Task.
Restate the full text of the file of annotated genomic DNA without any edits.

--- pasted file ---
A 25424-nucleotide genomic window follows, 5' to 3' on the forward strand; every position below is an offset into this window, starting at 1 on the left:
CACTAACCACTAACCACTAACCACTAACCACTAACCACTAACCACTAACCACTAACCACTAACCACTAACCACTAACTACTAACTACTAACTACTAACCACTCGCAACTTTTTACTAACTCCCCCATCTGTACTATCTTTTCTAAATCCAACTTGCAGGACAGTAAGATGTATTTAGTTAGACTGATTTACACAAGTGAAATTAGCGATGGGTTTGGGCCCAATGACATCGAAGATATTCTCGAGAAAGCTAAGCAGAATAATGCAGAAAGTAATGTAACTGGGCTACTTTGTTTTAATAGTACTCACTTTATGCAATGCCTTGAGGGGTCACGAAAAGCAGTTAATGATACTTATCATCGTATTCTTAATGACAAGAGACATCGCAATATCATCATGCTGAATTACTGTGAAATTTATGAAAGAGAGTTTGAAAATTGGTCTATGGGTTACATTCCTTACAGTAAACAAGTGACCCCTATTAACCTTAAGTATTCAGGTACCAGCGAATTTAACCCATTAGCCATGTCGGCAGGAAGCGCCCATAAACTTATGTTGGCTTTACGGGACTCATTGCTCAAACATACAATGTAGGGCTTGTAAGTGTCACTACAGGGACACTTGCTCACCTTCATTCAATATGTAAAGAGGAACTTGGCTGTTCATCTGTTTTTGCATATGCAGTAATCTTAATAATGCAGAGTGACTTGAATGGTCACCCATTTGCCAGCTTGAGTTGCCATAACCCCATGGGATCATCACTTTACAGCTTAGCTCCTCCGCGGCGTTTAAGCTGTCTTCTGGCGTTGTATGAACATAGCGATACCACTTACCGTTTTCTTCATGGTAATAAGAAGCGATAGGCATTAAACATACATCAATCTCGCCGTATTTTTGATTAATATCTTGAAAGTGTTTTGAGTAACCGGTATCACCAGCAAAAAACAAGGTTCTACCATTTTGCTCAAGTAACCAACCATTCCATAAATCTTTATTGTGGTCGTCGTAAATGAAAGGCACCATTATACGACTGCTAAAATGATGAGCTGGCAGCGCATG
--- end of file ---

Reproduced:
A 25424-nucleotide genomic window follows, 5' to 3' on the forward strand; every position below is an offset into this window, starting at 1 on the left:
CACTAACCACTAACCACTAACCACTAACCACTAACCACTAACCACTAACCACTAACCACTAACCACTAACCACTAACTACTAACTACTAACTACTAACCACTCGCAACTTTTTACTAACTCCCCCATCTGTACTATCTTTTCTAAATCCAACTTGCAGGACAGTAAGATGTATTTAGTTAGACTGATTTACACAAGTGAAATTAGCGATGGGTTTGGGCCCAATGACATCGAAGATATTCTCGAGAAAGCTAAGCAGAATAATGCAGAAAGTAATGTAACTGGGCTACTTTGTTTTAATAGTACTCACTTTATGCAATGCCTTGAGGGGTCACGAAAAGCAGTTAATGATACTTATCATCGTATTCTTAATGACAAGAGACATCGCAATATCATCATGCTGAATTACTGTGAAATTTATGAAAGAGAGTTTGAAAATTGGTCTATGGGTTACATTCCTTACAGTAAACAAGTGACCCCTATTAACCTTAAGTATTCAGGTACCAGCGAATTTAACCCATTAGCCATGTCGGCAGGAAGCGCCCATAAACTTATGTTGGCTTTACGGGACTCATTGCTCAAACATACAATGTAGGGCTTGTAAGTGTCACTACAGGGACACTTGCTCACCTTCATTCAATATGTAAAGAGGAACTTGGCTGTTCATCTGTTTTTGCATATGCAGTAATCTTAATAATGCAGAGTGACTTGAATGGTCACCCATTTGCCAGCTTGAGTTGCCATAACCCCATGGGATCATCACTTTACAGCTTAGCTCCTCCGCGGCGTTTAAGCTGTCTTCTGGCGTTGTATGAACATAGCGATACCACTTACCGTTTTCTTCATGGTAATAAGAAGCGATAGGCATTAAACATACATCAATCTCGCCGTATTTTTGATTAATATCTTGAAAGTGTTTTGAGTAACCGGTATCACCAGCAAAAAACAAGGTTCTACCATTTTGCTCAAGTAACCAACCATTCCATAAATCTTTATTGTGGTCGTCGTAAATGAAAGGCACCATTATACGACTGCTAAAATGATGAGCTGGCAGCGCATG